They both learned over the course of the campaign, and in an instant, the Clinton campaign could write a script, friend everyone, and have things look instantly like they "got it" on that point all along.

It's the longer term interaction I care about.. and their actions don't really support what you said above.. about technologies and the candidates use of them, from my experience.



June 10, 2008 04:20 PM

I really think the commenters here are missing the point. Mr. Nussbaum is not claiming by any means that the ONLY deciding factor was design, but when all of the factors are compared, the addition of design really does make a difference, whether it be a phone or a campaign.

Frankly, the idea of "user experience" to explain the over arching message difference in Senator Obama's campaign is right on the money. And no one can argue that his graphic poster (which is no longer available because everyone bought every last one) was perhaps the most beautiful piece of campaign graphics used in a loooong time.

Every piece of messaging exudes just one ideal- Hope. The logo, the typeface, the posters, the actual speeches, the position on every point of policy- it all deals with hope.

And this message was indeed designed.

Rachel D.

June 12, 2008 12:31 PM


I am from the UK and find this debate fascinating:

1. The confusion of the definition/purpose/perpetrators of design as the field grows and morphs in new ways

...bunking up with...

2. the political conflict, mixed messages, and general passionate opinions associated with the Obama-Clinton race.

Bruce - was it how you had anticipated your post might provoke responses?

***I would firstly like to say how alarmed I am at the only other UK contribution within these comments. I wonder whether other readers perceive the British as 'rockers of the boat' or not? As a young professional over here I do have very differing opinions about the race, which have no place here, but am horrified at the idea of a 'we know best' comment. I don't know how else to express my distaste.***

Anyhow, back to the topic.
Bruce has identified the role of design in an arena that has clearly surprised some people. Empathy, feedback, co-design. All are very popular words at the moment for describing aspects of design thinking, and well they do.

I would agree with Monique and others: aspects of design and/or design thinking have been used to enhance campaigns and reach people. They are not the only tools used, but strong ones.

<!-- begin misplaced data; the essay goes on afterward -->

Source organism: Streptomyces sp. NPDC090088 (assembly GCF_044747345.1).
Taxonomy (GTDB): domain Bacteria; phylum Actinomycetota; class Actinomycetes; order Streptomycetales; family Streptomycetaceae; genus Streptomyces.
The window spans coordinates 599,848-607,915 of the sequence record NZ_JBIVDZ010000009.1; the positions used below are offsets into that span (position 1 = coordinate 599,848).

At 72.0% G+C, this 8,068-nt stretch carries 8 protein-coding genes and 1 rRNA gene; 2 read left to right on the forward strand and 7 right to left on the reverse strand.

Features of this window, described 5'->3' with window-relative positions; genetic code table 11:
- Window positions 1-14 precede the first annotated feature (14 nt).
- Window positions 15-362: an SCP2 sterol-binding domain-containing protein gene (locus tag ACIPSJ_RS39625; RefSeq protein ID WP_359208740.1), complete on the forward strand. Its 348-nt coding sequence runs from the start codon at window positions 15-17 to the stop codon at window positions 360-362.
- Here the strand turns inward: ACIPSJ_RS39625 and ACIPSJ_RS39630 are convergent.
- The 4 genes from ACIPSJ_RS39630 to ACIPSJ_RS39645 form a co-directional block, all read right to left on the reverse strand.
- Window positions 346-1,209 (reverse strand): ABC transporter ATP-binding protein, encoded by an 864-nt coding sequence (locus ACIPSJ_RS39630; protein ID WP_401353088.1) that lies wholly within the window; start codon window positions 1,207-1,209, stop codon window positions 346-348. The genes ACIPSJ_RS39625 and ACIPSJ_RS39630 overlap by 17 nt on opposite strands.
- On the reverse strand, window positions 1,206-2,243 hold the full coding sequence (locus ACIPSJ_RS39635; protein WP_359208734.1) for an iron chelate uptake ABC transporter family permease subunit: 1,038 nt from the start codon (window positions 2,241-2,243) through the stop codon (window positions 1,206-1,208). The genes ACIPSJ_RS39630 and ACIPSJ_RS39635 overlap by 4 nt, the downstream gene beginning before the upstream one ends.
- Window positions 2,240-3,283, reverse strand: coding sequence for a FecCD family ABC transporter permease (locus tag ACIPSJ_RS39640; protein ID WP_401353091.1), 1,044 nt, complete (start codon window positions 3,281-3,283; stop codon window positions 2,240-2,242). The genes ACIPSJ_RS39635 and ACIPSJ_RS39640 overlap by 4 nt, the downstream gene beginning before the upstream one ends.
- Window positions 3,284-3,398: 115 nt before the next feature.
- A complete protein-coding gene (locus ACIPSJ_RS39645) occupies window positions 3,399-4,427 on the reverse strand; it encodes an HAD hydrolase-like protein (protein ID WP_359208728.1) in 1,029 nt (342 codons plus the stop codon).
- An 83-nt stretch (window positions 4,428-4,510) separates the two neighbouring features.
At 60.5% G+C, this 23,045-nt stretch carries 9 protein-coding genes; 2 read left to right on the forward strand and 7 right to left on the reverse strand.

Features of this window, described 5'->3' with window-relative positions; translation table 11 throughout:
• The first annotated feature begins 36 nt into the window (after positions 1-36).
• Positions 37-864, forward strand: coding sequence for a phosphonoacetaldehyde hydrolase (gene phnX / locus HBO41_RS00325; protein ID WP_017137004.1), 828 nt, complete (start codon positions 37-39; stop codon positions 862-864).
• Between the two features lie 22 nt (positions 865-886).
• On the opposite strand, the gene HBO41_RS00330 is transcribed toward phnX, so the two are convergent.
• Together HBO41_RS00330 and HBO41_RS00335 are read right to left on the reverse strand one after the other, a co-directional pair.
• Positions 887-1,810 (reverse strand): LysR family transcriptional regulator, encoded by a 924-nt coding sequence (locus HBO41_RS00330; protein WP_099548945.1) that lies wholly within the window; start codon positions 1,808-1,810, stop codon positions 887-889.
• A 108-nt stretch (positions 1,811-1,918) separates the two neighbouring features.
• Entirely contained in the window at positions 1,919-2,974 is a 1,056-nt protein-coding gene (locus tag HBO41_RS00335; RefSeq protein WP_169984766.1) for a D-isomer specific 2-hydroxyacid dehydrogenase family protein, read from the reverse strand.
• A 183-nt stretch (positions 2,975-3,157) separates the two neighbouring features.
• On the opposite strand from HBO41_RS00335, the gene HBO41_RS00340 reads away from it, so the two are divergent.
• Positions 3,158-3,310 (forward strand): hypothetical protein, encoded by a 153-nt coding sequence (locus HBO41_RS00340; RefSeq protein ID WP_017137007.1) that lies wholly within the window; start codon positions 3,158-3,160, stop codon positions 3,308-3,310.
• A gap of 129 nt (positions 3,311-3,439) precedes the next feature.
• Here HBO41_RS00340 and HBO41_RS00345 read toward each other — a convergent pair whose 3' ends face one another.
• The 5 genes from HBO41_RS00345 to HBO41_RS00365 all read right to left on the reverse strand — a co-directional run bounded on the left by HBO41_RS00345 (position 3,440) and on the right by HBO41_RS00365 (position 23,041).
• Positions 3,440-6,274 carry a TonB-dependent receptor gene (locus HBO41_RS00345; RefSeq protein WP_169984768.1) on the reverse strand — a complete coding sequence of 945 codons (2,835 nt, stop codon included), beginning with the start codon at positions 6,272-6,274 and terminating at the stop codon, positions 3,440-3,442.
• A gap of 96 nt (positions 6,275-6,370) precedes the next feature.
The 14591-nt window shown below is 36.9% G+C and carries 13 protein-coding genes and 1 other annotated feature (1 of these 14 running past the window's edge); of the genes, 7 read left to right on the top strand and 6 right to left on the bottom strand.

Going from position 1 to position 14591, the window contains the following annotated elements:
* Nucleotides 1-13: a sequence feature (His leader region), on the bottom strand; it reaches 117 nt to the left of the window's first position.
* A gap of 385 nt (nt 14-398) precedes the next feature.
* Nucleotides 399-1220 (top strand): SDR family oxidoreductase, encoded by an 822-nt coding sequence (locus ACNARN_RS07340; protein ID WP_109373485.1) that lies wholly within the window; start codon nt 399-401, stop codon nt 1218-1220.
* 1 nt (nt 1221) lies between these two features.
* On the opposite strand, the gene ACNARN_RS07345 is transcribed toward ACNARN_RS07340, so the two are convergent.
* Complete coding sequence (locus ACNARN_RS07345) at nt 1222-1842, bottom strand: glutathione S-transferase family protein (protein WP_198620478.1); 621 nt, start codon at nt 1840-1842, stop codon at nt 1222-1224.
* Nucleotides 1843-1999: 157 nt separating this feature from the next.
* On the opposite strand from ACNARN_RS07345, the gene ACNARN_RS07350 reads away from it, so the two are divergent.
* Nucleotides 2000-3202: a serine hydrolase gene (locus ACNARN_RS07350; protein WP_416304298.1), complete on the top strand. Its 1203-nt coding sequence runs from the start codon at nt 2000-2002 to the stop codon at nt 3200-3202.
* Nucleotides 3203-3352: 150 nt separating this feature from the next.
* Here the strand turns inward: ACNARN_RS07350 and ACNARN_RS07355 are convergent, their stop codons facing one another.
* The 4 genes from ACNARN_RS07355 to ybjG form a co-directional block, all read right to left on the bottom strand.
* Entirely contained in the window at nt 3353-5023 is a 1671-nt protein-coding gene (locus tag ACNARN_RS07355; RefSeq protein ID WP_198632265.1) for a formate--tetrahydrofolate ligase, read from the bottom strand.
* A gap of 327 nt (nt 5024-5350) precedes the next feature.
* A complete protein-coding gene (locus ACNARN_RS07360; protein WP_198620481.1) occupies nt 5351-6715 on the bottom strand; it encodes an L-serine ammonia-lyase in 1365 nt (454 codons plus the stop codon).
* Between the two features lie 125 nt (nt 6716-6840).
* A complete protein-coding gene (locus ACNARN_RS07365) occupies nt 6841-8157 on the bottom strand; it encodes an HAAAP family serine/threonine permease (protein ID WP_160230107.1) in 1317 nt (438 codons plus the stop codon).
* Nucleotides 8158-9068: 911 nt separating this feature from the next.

And Pete, the definition of design varies so much at the moment, but I believe empathy is widely accepted as a crucial part of design thinking, without which things simply fail or can have very negative unforseen consequences. Feelings and the pursuit of understanding are inextricably linked with the creation of solutions; things that work AND are wanted/needed.

I write only as a young thing, but I'm entering the design industry afresh and seeing an array of ways to apply what I have learnt so far. None of them beautifying products, but trying to affect change in the world. Young and idealistic perhaps, but these ideals are also akin to politics in ways I am only just discovering. Fighting to use what you've got to improve something but stay realistic. It strikes me that the two are starting to work together. Lets see where it appears in the presidential race.

Thanks to everyone for your comments that are helping me develop my thinking on this, and to Bruce for the spike of observation; so topical and bang on the money!

J Wareham

July 12, 2008 07:40 PM

Let me give you an honest (and less than honorable) explanation of why I like Obama.

Having grown up in the 1970s, I have lived with truckloads of white man’s guilt for years. While living in Europe for many years, I have often felt obliged to defend the USA against attacks of being a racist place – I have repeatedly argued that despite America’s many flaws, we do have more social mobility than most countries. Most acknowledge that the differences between Hillary’s and Obama’s politics are minimal. However, I do think that the symbolic value of having a African-American person elected president is nothing less than mind-blowing. As long as his politics are a shade more moderate than Bush, I will vote for him. I do not Twitter or Facebook or any of that stuff – hell I can barely SMS. For me, Obama being elected would somehow validate an ideal (perhaps naïve) that somehow, in all the rhetoric I was forced to digest as a child, some of it might be true. I might be able to shed just a little of all this white man’s guilt I have been carrying for so long.